Machine translation (MT) is defined as translation from one language to another as performed through software and unaided by the human hand, at least at the time the actual “raw” translation is rendered. MT systems are informed by advanced computational linguistics in order to identify, study and attempt to solve the various problems involved in automated translation. The benefits of MT are numerous: greatly increased productivity through automation, access to instantaneous results without dependence on human translators' availability (such as due to time zone differences or if content volumes are too high for the number of available translators) and the ability to translate any text type or length, providing that the lexical information to support it has been inputted into the MT system in use.
MT can be divided into three distinct categories:
- Rules-based MT (RBMT) relies upon systematized grammar rules used in conjunction with standard lexicons, which are augmented by specialist dictionaries according to the application in question.
- Rather than focus on linguistic rules, statistical MT (SMT) models undergo a learning process during which they are fed a significant amount of linguistic data to analyze, mostly at the phrase level, and then apply it while rendering translations.
- Neural MT (NMT), the newest type of MT, employs complex networks of processing units to perform translation based on word sequencing. They look for patterns and predict the most viable translation. The interconnections of these networks are modeled after the neural networks of the human brain.
Let’s take a more in-depth look at each type of MT, including their various strengths and weaknesses in the context of localization.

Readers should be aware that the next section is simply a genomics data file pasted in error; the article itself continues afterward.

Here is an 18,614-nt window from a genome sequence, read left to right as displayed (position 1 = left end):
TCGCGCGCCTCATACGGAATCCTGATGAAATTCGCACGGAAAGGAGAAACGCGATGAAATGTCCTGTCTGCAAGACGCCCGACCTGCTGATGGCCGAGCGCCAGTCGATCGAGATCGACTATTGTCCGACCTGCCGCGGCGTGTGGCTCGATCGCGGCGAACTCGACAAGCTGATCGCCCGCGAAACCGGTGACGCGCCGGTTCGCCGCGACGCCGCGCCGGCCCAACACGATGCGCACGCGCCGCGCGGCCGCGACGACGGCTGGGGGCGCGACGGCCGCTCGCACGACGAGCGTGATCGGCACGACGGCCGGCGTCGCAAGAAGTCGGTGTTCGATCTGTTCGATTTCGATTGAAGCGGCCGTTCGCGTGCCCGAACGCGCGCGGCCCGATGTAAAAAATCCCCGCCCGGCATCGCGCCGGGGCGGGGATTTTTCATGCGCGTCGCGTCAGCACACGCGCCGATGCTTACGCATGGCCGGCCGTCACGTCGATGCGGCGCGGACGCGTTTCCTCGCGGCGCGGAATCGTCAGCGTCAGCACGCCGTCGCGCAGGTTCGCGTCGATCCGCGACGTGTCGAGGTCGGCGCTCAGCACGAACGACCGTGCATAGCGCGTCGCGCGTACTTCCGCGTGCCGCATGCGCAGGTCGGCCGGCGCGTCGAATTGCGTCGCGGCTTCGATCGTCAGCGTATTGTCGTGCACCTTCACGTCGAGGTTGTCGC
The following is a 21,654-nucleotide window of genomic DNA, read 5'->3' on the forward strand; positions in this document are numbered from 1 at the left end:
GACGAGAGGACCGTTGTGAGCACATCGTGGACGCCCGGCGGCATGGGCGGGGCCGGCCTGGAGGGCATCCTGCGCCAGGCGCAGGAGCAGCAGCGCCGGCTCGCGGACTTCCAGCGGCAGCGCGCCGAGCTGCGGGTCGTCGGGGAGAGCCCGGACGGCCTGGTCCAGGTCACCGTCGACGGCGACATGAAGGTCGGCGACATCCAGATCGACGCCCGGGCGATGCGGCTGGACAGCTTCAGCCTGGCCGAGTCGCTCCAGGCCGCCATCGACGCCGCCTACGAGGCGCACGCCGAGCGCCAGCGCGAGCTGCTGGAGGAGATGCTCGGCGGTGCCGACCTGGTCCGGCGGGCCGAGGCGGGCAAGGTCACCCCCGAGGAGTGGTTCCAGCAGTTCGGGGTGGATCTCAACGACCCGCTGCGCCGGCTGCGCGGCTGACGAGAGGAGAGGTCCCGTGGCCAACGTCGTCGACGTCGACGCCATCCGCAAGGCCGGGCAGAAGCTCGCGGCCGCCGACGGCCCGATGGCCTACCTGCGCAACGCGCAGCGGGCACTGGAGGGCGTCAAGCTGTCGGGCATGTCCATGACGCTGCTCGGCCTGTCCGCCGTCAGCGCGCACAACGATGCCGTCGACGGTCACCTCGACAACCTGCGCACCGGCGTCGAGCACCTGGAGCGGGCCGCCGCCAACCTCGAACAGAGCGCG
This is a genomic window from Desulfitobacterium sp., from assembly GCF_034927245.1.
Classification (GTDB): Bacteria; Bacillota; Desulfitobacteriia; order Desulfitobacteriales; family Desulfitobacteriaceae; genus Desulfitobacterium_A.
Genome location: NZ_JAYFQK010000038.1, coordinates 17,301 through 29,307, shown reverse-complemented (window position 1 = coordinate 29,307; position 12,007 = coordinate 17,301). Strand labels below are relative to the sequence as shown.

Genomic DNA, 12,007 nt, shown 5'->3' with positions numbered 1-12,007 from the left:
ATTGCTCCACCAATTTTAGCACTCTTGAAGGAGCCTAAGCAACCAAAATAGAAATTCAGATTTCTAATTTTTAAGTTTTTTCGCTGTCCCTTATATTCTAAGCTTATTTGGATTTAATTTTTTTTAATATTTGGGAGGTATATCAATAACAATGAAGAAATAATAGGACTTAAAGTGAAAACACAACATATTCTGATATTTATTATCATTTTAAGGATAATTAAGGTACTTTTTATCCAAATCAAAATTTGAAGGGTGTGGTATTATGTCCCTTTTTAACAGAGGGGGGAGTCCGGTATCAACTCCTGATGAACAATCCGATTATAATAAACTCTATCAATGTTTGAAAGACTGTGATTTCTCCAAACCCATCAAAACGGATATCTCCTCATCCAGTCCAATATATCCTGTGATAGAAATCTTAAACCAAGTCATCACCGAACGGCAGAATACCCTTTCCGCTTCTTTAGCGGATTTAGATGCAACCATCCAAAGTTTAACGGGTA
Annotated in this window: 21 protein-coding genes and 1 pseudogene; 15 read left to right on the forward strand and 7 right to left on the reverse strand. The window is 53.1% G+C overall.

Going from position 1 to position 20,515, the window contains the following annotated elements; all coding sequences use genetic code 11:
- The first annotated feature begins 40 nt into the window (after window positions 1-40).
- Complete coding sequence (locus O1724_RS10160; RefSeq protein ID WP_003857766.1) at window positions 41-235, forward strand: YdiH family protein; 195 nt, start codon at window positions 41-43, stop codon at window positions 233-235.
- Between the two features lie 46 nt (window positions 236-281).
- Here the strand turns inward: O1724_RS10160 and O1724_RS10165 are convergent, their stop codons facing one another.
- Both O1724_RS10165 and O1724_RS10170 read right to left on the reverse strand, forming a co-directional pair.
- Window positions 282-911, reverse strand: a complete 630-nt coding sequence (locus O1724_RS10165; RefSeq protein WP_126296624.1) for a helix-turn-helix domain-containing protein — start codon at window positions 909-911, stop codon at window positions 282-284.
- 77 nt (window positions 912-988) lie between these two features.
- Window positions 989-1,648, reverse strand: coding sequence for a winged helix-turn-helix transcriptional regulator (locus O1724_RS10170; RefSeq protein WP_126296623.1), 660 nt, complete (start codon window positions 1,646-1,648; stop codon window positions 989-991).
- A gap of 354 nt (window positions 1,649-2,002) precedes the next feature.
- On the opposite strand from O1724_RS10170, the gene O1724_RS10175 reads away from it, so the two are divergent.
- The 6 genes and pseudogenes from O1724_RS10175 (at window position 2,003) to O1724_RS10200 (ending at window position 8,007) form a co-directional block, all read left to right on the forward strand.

Rules-based MT systems rely on bilingual corpora to analyze input and generate output according to linguistic regularities in both languages involved in the translation. Such models require inputting broad data on linguistic rules (such as morphological, syntactic and semantic information), as well as robust bilingual dictionaries for the language pair in question. Rules-based models do not require pre-existing bilingual texts to be fed in ahead of time. However, augmenting these systems with specialized lexicons relevant to the content to be translated has, not surprisingly, been shown to boost MT consistency and accuracy in terms of terminology choices.
One of the shortcomings of rules-based systems is that in many cases, truly adequate bilingual dictionaries do not exist, and creating new ones can be costly and time-consuming. Moreover, due to the manual input required, adapting such models, such as to include new grammar rules or lexical data, typically involves a large investment. Lastly, these systems tend to fall short when dealing with ambiguous language like metaphors or idiomatic expressions. The associated cost of the human maintenance these models require is among the key reasons this type of MT is not always the most popular choice.
Statistical MT systems analyze both monolingual and bilingual content in order to generate sophisticated statistical models to draw on when performing translation services. These systems are popular in no small part due to the ease and speed with which they can be set up, especially when compared to rules-based models. Data such as translation memories and bilingual dictionaries, including specialized glossaries for the application at hand, are uploaded to train the system to identify and replicate linguistic patterns at either the word or phrase level. This data is usually supplemented with further monolingual texts to enable greater fluency, as the system learns to stylistically mimic the data it is fed based on the frequency of a given linguistic pattern.